Wednesday, March 04, 2009

Yes, I am, Cartman--The Cool Judaism of Kyle Broslofski

The Deep End of South Park: Critical Essays on Television's Shocking Cartoon Series is now available from McFarland Publishing.

It contains my essay, "'Yes I Am, Cartman!': The Cool Judaism of Kyle Broslofski."

Unfortunately, due to copyright restrictions, I had to take almost all of the direct quotations out (and substitute descriptions), so the writing doesn't have quite the same snap; that said, I kind of like this essay.

Here's a teaser:

The key to understanding Kyle’s superiority to Eric may be found in a close reading of an exchange in South Park: Bigger, Longer & Uncut. As the two boys face death, Eric offers a typically misguided apology: “Kyle, all those times I called you a stupid Jew, I didn't mean it. You're not a Jew.” When Kyle affirms that he is a Jew, Eric demurs, saying, “Don’t be so hard on yourself.” Among other things, this exchange highlights the fact that the word “Jew” is—at least in this exchange--devoid of content or meaning for Eric; it is a word that he understands is supposed to be insulting without really knowing why. This point is underscored by an earlier exchange when Eric’s teacher overhears him tell Kyle, “Don't call me fat, you fucking Jew!” When Mr. Garrison asks, “Eric, did you just say the F-word?” he looks puzzled and asks, “Jew?”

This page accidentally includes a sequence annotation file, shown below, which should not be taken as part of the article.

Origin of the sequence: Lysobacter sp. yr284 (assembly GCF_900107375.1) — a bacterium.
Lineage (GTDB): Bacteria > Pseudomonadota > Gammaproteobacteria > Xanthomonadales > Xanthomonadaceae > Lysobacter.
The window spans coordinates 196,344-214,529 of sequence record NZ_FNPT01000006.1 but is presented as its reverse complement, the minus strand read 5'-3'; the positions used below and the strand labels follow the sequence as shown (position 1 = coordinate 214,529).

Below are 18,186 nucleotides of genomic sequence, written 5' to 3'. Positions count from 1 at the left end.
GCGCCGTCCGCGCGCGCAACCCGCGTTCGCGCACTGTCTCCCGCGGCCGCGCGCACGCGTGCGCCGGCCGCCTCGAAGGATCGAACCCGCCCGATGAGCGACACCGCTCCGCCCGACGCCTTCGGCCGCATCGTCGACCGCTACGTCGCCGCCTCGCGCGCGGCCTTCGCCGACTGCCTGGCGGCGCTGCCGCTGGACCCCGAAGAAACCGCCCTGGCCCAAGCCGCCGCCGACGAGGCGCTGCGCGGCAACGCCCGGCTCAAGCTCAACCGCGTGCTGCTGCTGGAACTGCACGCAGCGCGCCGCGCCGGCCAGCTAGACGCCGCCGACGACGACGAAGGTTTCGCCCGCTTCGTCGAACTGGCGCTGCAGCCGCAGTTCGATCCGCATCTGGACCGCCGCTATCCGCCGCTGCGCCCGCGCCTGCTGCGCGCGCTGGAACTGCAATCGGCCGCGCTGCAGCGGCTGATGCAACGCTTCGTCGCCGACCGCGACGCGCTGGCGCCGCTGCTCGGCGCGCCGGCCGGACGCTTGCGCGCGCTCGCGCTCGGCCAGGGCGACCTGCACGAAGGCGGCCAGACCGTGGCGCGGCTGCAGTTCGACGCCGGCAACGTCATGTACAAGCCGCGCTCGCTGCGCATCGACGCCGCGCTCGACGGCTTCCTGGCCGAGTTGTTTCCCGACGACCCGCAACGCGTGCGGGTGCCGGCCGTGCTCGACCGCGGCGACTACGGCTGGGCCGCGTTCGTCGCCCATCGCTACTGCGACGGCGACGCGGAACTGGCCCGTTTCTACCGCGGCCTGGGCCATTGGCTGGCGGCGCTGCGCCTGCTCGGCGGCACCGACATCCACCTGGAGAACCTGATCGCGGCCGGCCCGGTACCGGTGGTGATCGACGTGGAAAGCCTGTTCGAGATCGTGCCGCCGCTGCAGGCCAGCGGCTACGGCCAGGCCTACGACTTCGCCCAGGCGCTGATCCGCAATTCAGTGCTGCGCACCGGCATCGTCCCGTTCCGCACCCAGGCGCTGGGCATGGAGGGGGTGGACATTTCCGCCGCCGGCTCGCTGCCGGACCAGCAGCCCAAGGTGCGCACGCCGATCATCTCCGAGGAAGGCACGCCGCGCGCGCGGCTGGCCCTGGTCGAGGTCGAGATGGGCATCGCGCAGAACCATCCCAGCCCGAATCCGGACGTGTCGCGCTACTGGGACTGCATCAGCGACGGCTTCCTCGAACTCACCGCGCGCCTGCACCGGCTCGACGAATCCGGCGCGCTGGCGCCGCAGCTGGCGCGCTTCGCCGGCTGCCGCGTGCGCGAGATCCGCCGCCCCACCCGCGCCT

The quality that makes Kyle’s Judaism cool is its authenticity, a word I use to express its combination of pride (or at least its lack of shame) and its considered nature, leading to its individuality (a trait to which I will return later). Kyle’s Judaism is cool because it is unabashed; he does not attempt to hide it or “pass,” even when invited to do so (symbolically if not literally) by Eric. Even the form of Kyle’s affirmation, using as it does the English translation of the name God reveals to Moses in the book of Exodus, subtly underscores Kyle’s ability to appropriate the text and terminology shared with the Christian for his own use and purpose. Kyle accepts the name but he does not accept the meaning attached to it and in doing so he symbolically prevents Eric, other Christians, or indeed anyone else, from defining his spiritual identity for him.

You can purchase the book at this link.

No comments: